What qualifies as sexual harassment is a subjective test. A common definition of sexual harassment is "unwanted conduct based on sex affecting the dignity of women and men at work." The individual on the receiving end of that conduct is the one who determines whether or not it is acceptable. The test has to be a subjective one because what offends one person may not offend another. When an individual is subjected to unacceptable behaviour, they should make their feelings known. Then, if the behaviour continues, that individuals solicitor may have a claim for sexual harassment to take before the Liverpool Employment Tribunal.


Presently there is no specific statute that covers sexual harassment. Rather, the Employment Tribunal in Liverpool renders decisions in these cases using the Sex Discrimination Act 1975, the Employment Rights Act 1996 and the EC Equal Treatment Directive 76/207. Occasionally some incidents of sexual harassment are so serious as to amount to a criminal offence under the Protection From Harassment Act 1997. Criminal harassment cases can also be brought by a solicitor to the County Court in Liverpool as a civil claim for damages.

What is Sexual Harassment

Sexual harassment comes in many forms. One type of sexual harassment involves requests for sexual favors or demands for various sex acts. Sometimes the harassment includes physical contact, such as unwanted touching or fondling on top or underneath the victim's clothing. Sexually suggestive behaviour, which includes exposure of the genitals or threats of indecent exposure, is another type of sexual harassment.


However, an act does not have to be as explicit as those outlined above in order to qualify as sexual harassment. A suggestive look or unwelcome remark about an individual's appearance can also be sexual harassment. Other examples include sexually provocative language, verbal threats and indecent suggestions. Below is a list of actions and behaviours which the Liverpool Employment Tribunal has deemed sexual harassment in the past:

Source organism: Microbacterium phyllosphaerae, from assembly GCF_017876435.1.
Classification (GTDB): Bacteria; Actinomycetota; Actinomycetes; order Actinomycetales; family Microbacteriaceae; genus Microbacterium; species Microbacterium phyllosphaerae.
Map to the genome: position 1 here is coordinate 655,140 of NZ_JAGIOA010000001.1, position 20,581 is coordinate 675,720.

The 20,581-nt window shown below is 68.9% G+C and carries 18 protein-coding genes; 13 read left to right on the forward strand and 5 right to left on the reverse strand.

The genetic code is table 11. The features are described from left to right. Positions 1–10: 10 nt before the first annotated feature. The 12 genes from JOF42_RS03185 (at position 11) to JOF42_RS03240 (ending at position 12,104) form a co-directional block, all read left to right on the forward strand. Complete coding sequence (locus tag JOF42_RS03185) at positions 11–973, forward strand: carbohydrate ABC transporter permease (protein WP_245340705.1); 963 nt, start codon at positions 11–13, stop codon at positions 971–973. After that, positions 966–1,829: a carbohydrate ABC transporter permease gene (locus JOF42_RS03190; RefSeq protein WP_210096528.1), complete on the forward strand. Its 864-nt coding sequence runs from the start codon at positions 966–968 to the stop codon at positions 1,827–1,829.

• Asking for sexual favours.
  • Suggestive gestures or remarks.
  • Acts or threats of sexual violence.
  • Fondling or other unwanted touching.
  • Inappropriate jokes.
  • Viewing pornographic websites.
  • Unwanted sexual advances.
  • Lewd or vulgar comments.
  • Sexual innuendoes.
  • Forwarding inappropriate emails.
  • Badgering for attention.
  • Displaying obscene or suggestive material.


Though the Employment Tribunal (ET) is a public forum, the anonymity of the individual bringing the claims can be protected. Upon application by a solicitor, the ET has the discretion to make a "restricted reporting order" in order to protect the identity of the claimant in cases that involve particularly explicit conduct.

Employers Responsibility

In some cases an employer in LIverpool can be held legally responsible for sexual harassment even if they are not the one who committed the offending act. If the employer failed to take action after receiving a complaint of sexual harassment, then that employer is responsible for one employee's harassing of another employer. The law requires every employer to have a policy regarding sexual harassment in the workplace and provide guidance on how to deal with harassment should it occur. All employees must be informed of the policy. Currently there is no statutory limit on the amount of damages that can be awarded in cases of sexual harassment. In fact, the Employment Tribunal has the discretion to award aggravated damages when the behaviour complained of is especially offensive.

Equal Opportunities Commision

Equal Opportunities Commission provides guidance to employers to help them prevent and deal with sexual harassment in the workplace. Below are some of the suggestions offered by the Equal Opportunities Commission:

  • Implement a clear, comprehensive sexual harassment policy.
  • Continue to monitor and update the policy to ensure that it remains effective.
  • Be sure that everyone in the workplace is aware of the policy and thoroughly understands it.
  • Take complaints of sexual harassment seriously and be sensitive to the serious impact it can have on the victim.
  • Lead by example and hold supervisors and managers personally responsible.

No Win No Fee Solicitors

Our sexual harassment solicitors are qualified to handle all legal matters relating to employment disputes. They can provide representation to individuals located anywhere in the United Kingdom for sexual harasssment compensation claims. All of the solicitors are specialists in employment law. The first step is to attempt to negotiate a settlement with the employer. Where negotiations fail, the solicitors have the skills and experience to apply to the ET and get you fair compensation for your sexual harasssment compensation claims.


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